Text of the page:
Why? Such a style benefited his three best players, Chris Paul, Shai Gilgeous-Alexander and Dennis Schröder. In return, all three — established, ball-dominant, “get-in-the-paint” (as Donovan put it) lead guards — sacrificed.
And prospered. Paul revitalized his career in 2019-20, making second-team All-NBA one season after the Houston Rockets attached twin first-round picks to get out from under the remaining three years of his hefty contract. Schröder was a Sixth Man of the Year finalist. Gilgeous-Alexander appears one of the brightest young guards in the league. A team that ESPN pegged with a 0.2 percent chance of making the playoffs entering the season played to a 50-win pace, nabbed the No. 5 seed in a contentious Western Conference and rode the Rockets to the final possession of a Game 7 in the first round. In an illustrious coaching career, it might have been Donovan’s finest work.
None of the above is lost on Karnišovas.
“I think it's one of the most impressive jobs he did was last year (with the Thunder),” Karnišovas said. “His ability to adapt, to adjust, to change things, based on his roster and what he has was really impressive, regardless the turnover.”
Nor the best player on Donovan's new team.
“That’s big. That makes me extremely happy,” Zach LaVine said on a conference call with reporters when asked about Donovan’s reputation for seeking and implementing player feedback into his gameplans. “As a player, if you don’t know your strengths and weaknesses, it’s going to be hard for a coach to tell you and put you in a position to be successful. Being straight up and honest and allowing the players to voice their opinion on what they think their strengths and weaknesses are, I think can be really good.”
With all that said, projecting any set style of play onto the new-look, 2021 Bulls will probably have to wait. Until Donovan has the chance to truly and intimately become acquainted with his new team, and the players that populate it, doing so would be guesswork. Even for Donovan.
“Certainly offensively, I’d want to talk to those guys about where they think they’re at their best, where they think they can be most productive and effective. And then you partner with them and you work with them and you build out something where there’s going to be a level of sacrifice by every player,” Donovan said. “Every player is not going to have the chance to do everything that they want to do. But how do you mesh all of those guys together to get the whole to be better than the sum of the parts as a team? That would be my philosophy going forward.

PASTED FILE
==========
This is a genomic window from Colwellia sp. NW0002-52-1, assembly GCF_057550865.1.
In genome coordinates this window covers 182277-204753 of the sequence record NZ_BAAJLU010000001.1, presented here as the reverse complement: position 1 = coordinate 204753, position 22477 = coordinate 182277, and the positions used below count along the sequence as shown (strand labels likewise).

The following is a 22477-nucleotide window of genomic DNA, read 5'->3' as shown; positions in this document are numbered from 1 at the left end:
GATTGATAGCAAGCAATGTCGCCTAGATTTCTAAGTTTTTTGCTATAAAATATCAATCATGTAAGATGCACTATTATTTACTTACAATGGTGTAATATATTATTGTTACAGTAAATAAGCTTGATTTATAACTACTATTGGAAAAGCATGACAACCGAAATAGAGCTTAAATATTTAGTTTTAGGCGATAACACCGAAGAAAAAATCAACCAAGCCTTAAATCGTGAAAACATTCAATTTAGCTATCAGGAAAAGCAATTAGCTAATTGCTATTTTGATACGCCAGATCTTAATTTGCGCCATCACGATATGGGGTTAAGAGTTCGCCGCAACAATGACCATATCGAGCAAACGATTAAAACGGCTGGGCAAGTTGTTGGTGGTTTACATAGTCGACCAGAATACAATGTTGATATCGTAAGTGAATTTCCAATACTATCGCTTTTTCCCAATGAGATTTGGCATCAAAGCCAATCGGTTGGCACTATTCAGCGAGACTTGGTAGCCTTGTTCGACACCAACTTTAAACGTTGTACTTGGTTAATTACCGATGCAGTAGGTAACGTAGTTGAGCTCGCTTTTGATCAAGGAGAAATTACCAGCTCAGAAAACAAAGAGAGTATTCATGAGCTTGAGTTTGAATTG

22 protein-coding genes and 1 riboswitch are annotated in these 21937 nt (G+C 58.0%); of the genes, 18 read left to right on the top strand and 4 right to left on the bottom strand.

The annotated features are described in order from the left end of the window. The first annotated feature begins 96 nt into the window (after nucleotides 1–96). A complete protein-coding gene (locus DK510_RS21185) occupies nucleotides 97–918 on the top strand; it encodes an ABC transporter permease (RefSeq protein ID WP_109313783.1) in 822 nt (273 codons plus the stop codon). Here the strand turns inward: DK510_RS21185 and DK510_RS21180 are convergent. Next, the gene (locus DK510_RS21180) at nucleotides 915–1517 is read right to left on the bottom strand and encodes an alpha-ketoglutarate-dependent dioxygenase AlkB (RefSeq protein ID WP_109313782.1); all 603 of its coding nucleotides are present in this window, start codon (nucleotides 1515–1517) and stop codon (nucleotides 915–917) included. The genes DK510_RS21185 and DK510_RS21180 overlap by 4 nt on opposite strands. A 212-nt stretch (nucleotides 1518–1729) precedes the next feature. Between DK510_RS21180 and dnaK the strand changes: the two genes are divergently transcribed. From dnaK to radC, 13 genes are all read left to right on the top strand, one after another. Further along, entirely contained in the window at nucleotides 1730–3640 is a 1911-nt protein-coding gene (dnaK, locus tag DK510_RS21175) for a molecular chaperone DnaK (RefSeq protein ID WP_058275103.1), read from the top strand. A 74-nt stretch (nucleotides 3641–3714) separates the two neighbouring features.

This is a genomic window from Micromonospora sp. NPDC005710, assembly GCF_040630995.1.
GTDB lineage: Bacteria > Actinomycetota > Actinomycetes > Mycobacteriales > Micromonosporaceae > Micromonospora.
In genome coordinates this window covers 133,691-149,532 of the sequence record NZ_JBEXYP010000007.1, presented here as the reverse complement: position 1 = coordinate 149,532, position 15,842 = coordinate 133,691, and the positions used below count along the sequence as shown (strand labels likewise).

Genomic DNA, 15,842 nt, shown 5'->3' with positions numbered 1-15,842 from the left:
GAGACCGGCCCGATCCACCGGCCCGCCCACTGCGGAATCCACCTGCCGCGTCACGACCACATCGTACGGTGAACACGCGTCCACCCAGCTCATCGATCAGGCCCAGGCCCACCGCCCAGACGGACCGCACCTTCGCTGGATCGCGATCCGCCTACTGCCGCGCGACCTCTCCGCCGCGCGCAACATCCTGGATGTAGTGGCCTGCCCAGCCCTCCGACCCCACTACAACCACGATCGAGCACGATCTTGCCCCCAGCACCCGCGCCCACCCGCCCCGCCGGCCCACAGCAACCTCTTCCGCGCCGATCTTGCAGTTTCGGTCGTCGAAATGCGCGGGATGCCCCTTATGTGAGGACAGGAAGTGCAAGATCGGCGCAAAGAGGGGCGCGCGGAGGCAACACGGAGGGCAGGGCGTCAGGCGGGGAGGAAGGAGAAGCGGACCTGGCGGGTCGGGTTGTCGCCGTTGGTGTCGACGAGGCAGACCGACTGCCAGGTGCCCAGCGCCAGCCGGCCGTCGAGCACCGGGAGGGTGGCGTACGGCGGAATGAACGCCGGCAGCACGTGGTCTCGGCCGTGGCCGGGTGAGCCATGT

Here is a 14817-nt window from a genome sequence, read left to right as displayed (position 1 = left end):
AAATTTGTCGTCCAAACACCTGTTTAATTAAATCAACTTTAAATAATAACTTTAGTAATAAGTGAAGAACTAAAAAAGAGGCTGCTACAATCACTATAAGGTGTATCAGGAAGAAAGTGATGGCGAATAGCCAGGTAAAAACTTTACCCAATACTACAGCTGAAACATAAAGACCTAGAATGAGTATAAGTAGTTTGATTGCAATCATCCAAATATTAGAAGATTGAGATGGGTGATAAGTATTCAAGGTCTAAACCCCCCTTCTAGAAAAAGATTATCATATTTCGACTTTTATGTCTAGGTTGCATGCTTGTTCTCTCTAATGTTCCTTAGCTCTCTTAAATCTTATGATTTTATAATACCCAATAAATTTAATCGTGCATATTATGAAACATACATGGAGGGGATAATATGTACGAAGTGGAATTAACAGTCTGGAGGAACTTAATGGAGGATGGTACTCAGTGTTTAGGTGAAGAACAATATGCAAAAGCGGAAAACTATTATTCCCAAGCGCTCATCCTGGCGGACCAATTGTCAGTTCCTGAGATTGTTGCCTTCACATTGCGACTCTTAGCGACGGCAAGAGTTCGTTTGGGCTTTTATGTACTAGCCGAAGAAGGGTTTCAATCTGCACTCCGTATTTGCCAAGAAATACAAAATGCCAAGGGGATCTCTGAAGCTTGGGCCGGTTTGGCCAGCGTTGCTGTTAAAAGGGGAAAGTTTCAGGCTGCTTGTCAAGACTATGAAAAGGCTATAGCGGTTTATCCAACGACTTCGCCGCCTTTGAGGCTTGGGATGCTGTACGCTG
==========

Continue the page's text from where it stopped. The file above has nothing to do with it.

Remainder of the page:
“But that would take a lot of time on my part to watch film and to spend time with the players.”
Whatever he lands on, his commitment, along with Karnisovas, Eversley and seemingly all of the Bulls’ new hires, is to create a “player-first program,” in Donovan’s words. Relationships go into that. Communication goes into that. Respect goes into that.
As does buy-in, and confidence, from players. Empowering players in the team-building process can go a long way towards deepening their investment.
“I’ve always felt like the sign of a great player is a player who makes everyone around them better,” Donovan said. “When they’re playing their role and they’re making the group better, I think they have a chance to continue to blossom and grow and improve through that.”
Hold that against Karnišovas’ reasons for “relentlessly” pursuing Donovan in the first place, and it’s evident why both of them fawned over a potential hand-in-hand partnership to build the Bulls back to prominence.
“In all of my conversations and my personal meetings with Billy two things stood out,” Karnišovas said, “first, he’s a great communicator and values his relationships with others. And second, he has the ability to inspire enthusiasm in others to strive for a common goal.”
If the Bulls’ turnaround sparks next season, bank on those qualities being at the core of why.